The Soulkeepers has a really interesting concept, and it's like nothing I've read before. Jacob seems to be your usual teenager struggling to fit into a new school in a new town after his mother disappears. He has trouble with the "popular crowd" and can't wait to get out of this dull new town that he hates so much. That might seem fairly run of the mill, but not many teenagers begin their books by coming back from the dead. Nor do they see their mothers fighting monsters. Most of all, they're not usually Soulkeepers - Jacob has a mystical bond with, and power over, the element of water. He encounters the local botanist, Dr Silva, who turns out to be a lot more than she appears, and she starts training him up to be able to fulfil his destiny. Along the way, he gets himself a girlfriend in the shape of Malini, a fellow social outcast.
If the word 'soul' gets you thinking that this is probably a bit deeper than your usual "teen with a superpower" fiction, then you'd be right. It's not just about teenagers throwing tantrums and pouting all over the place (are you listening, Bella?) In The Soulkeepers, Jacob encounters questions of faith, both in humanity and in a higher power, and the book really kicks things up a gear when we meet the villains of the piece - the fallen angels. They're a truly nasty bunch, which leads to an amazing setpiece between our hapless heroes and the demons in disguise, but I won't say much more because I don't want to spoil it.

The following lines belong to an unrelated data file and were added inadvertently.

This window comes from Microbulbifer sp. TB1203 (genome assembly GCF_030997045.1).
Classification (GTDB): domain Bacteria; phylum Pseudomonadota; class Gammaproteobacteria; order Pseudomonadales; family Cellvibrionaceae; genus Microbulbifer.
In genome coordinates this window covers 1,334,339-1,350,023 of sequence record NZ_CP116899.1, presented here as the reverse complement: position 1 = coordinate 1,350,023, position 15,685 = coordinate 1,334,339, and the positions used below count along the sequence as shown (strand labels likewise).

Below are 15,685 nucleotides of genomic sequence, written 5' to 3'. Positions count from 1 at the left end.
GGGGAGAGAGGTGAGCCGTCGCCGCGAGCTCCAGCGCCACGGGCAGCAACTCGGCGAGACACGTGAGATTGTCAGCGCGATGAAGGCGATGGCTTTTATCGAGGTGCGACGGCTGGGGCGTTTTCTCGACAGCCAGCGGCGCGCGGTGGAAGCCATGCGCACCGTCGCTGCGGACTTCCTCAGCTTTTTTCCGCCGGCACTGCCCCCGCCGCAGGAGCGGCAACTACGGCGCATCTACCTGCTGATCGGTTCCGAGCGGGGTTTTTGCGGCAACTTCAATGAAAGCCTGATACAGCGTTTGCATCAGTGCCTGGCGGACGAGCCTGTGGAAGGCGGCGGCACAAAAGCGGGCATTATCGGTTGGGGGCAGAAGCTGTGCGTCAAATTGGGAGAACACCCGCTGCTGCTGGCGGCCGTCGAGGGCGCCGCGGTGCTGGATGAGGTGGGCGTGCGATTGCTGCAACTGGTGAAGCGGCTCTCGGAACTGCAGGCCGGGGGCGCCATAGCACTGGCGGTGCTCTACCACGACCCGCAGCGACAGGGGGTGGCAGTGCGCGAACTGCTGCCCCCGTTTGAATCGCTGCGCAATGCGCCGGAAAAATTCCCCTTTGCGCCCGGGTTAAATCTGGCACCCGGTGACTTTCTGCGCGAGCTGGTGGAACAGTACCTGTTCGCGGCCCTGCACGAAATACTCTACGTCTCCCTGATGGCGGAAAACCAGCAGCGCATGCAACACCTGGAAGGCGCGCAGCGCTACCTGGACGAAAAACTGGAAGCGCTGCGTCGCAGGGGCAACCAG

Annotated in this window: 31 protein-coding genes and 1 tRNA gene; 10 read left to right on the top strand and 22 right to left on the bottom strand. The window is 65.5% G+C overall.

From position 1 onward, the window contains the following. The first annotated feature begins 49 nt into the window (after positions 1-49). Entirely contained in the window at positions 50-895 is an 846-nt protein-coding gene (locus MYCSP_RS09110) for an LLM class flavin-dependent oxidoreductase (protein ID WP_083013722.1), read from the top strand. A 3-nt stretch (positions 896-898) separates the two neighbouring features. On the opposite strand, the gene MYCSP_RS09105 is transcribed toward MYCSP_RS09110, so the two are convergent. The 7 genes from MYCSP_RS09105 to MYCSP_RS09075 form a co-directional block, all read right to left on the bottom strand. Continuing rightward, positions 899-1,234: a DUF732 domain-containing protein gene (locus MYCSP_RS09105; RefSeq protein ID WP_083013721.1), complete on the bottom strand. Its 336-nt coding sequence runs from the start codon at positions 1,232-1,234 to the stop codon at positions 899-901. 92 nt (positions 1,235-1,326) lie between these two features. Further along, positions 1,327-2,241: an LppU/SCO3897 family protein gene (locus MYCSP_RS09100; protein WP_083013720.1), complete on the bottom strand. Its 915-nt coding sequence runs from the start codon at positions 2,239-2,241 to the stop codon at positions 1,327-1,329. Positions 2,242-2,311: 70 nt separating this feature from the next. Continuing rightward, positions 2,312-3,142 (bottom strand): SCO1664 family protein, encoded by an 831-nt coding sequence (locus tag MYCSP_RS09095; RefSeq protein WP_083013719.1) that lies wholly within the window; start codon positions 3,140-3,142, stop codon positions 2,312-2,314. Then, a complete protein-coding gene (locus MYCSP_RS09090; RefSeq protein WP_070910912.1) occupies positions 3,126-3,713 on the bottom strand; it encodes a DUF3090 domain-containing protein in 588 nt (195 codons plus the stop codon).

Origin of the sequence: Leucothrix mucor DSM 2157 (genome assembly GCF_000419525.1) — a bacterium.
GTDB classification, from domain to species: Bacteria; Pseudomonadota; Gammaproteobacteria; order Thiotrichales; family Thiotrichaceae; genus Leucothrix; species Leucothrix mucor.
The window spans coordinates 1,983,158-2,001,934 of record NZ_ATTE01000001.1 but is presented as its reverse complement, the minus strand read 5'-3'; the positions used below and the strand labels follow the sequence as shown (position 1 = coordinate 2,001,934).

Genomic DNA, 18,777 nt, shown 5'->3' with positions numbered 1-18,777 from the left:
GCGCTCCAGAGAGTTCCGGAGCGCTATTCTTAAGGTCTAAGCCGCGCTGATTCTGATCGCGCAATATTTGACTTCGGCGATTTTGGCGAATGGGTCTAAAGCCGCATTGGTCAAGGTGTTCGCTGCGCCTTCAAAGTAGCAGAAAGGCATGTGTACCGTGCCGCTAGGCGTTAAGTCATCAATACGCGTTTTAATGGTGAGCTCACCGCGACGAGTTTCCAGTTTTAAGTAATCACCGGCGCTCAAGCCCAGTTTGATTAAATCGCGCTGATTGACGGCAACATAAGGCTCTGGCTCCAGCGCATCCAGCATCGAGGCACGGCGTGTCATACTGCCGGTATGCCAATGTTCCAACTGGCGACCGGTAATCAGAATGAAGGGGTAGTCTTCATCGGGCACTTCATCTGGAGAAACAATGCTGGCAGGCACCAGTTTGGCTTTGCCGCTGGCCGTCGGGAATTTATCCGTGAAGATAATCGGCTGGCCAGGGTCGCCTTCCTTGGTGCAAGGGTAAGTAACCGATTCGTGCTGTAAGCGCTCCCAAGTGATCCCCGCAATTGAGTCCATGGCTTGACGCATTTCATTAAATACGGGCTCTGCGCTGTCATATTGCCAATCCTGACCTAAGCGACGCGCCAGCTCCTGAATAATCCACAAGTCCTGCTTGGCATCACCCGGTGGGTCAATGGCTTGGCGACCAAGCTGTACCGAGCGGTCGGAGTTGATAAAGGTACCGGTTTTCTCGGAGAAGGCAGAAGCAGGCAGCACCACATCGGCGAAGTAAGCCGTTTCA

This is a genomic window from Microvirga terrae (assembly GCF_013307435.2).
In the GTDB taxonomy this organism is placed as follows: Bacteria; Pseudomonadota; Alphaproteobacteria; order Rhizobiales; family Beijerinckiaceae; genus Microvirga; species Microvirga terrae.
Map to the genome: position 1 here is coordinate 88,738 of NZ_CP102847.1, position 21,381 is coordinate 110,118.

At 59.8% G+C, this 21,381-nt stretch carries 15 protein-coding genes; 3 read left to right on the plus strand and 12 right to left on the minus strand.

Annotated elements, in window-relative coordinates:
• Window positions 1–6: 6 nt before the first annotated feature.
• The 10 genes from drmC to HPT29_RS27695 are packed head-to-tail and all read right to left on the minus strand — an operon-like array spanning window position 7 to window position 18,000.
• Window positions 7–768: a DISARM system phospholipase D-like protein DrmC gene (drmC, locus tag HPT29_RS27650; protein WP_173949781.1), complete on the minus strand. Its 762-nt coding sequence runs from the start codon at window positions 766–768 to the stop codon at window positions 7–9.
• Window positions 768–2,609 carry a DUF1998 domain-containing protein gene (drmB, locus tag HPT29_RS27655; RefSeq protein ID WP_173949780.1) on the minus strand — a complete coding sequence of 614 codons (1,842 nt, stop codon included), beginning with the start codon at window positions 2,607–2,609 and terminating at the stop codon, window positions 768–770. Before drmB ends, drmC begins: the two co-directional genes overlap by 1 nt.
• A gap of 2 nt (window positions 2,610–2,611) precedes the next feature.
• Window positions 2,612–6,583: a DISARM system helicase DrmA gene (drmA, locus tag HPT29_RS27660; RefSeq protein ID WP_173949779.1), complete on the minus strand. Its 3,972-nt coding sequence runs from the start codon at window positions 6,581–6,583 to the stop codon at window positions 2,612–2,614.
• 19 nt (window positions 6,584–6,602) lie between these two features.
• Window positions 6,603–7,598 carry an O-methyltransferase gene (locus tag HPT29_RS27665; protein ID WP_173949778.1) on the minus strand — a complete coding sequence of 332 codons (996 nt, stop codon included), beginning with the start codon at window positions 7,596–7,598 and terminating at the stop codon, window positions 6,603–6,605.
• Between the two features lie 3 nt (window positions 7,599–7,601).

Now, I've always been a sucker for angels but having had a fairly secular upbringing, I'm not overtly keen on religious fiction. However, GP has such a knack for storytelling that The Soulkeepers is a less a story about religion and more a story about finding faith - it doesn't necessarily have to be in a particular deity, even just faith in the universe itself will suffice. Jacob's quest for peace with the Almighty could be substituted for anything - hell, if Dr Silva was two feet tall and green, then Jacob could easily be the young Skywalker.
As far as characters go, GP has created a cool bunch here. Jacob is moody but with good cause, and Malini strikes me as being that quiet, shy kid at school who would actually be a really awesome friend if you bothered to say hi. The relationship between them feels very genuine and unfolds at just the right pace. Dr Silva is completely badass, and I actually found myself warming to her more and more as the book went on. However, favourite character has got to be Gideon - you'll see why.
All in all, I really enjoyed The Soulkeepers, and got so engrossed that I think I read the last quarter of the book in one sitting. I highly recommend it!
(reviewed 83 days after purchase)